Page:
December 3, 2022

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Indigenous women are protesting against the coal mines in India

This content was released on May 11, 2022 – 13:55

New Delhi, May 11 (EFE) .- A group of tribal women today staged a protest in India against the government’s plan to expand coal mining in the middle of the country, threatening the land and livelihoods of tribal communities. .

Several weeks ago, women staged a protest in the Hastio forest in the central state of Chhattisgarh against a decision approved by the regional government to use more than 850 hectares of forest for an open-pit coal mining project. Forests in the state.

Activists estimate the plan will relocate about 700 indigenous people and destroy another 200,000 trees.

According to Survival International, India is preparing to increase its coal extraction to one billion tonnes a year, but 80% of the planned new mines are located on land owned by indigenous peoples known as tribals.

“Thousands of tribals and Dalits will see their land and livelihoods destroyed by mining,” the NGO said in a statement.

Tribals make up only 8.6% of India’s population of 1,350 million, as they are called members of tribal communities in India, and they represent 30.6% of the population in Chhattisgarh, according to the last 2011 census.

Since the project was approved, many people, especially women, have been camping in threatened forests, embracing trees in the gesture of re-creating the popular “Chipko Andolan”, a non-violent social and ecological movement created by rural villagers, especially women. Threatened by government-sponsored logging in the 1970s to protect trees and forests in India.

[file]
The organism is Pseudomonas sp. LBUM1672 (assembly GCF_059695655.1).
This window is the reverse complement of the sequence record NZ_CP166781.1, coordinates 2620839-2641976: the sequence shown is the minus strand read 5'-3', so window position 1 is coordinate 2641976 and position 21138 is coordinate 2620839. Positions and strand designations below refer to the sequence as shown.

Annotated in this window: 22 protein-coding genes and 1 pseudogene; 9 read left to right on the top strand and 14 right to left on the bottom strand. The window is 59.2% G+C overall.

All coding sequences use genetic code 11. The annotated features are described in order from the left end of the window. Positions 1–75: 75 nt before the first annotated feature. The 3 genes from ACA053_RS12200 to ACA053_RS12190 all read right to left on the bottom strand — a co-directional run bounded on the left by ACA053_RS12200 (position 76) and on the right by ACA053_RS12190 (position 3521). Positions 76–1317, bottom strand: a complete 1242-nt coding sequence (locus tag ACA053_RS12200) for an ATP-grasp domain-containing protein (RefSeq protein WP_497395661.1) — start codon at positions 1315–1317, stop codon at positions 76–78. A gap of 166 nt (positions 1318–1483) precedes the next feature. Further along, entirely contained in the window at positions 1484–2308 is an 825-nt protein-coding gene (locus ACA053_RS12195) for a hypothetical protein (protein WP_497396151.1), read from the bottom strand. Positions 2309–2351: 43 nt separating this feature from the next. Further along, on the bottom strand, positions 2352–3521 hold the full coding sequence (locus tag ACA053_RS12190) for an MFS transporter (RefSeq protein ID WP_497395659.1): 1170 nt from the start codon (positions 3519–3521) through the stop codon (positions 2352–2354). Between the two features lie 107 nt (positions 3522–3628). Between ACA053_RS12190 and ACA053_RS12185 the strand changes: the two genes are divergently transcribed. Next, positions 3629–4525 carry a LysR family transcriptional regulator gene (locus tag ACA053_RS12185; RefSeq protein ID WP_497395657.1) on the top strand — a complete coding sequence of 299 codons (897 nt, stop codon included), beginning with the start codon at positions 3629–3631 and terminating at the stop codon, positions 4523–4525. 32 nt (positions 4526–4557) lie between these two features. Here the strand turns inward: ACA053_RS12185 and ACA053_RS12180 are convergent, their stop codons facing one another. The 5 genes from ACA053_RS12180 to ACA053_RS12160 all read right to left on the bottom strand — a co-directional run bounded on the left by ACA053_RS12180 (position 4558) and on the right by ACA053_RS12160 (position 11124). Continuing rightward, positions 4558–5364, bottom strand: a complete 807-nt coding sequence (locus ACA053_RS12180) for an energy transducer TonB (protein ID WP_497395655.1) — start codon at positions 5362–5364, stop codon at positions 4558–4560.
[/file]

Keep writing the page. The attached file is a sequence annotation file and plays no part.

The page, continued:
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The NGO warned that beyond the approval of the new projects, it had obtained permission from the government to expand another existing coal mine.

“By permitting these mines, the Indian government has violated a noisy and determined anti-tribal movement that has seen rallies, marches and awareness campaigns to protect against deforestation,” Survival said.

It was a protest fighting for their rights to stabilize their forests and keep coal on the ground, but it also led to tribal leaders being “threatened with police repression despite being peaceful and law abiding.”

In this sense, the NGO warns that an indefinite struggle will take place if the tribal people expropriate their lands and seize “their identity and existence.”

Apart from India, there have been struggles to protect the rights of Indigenous Indian communities in London and Washington.

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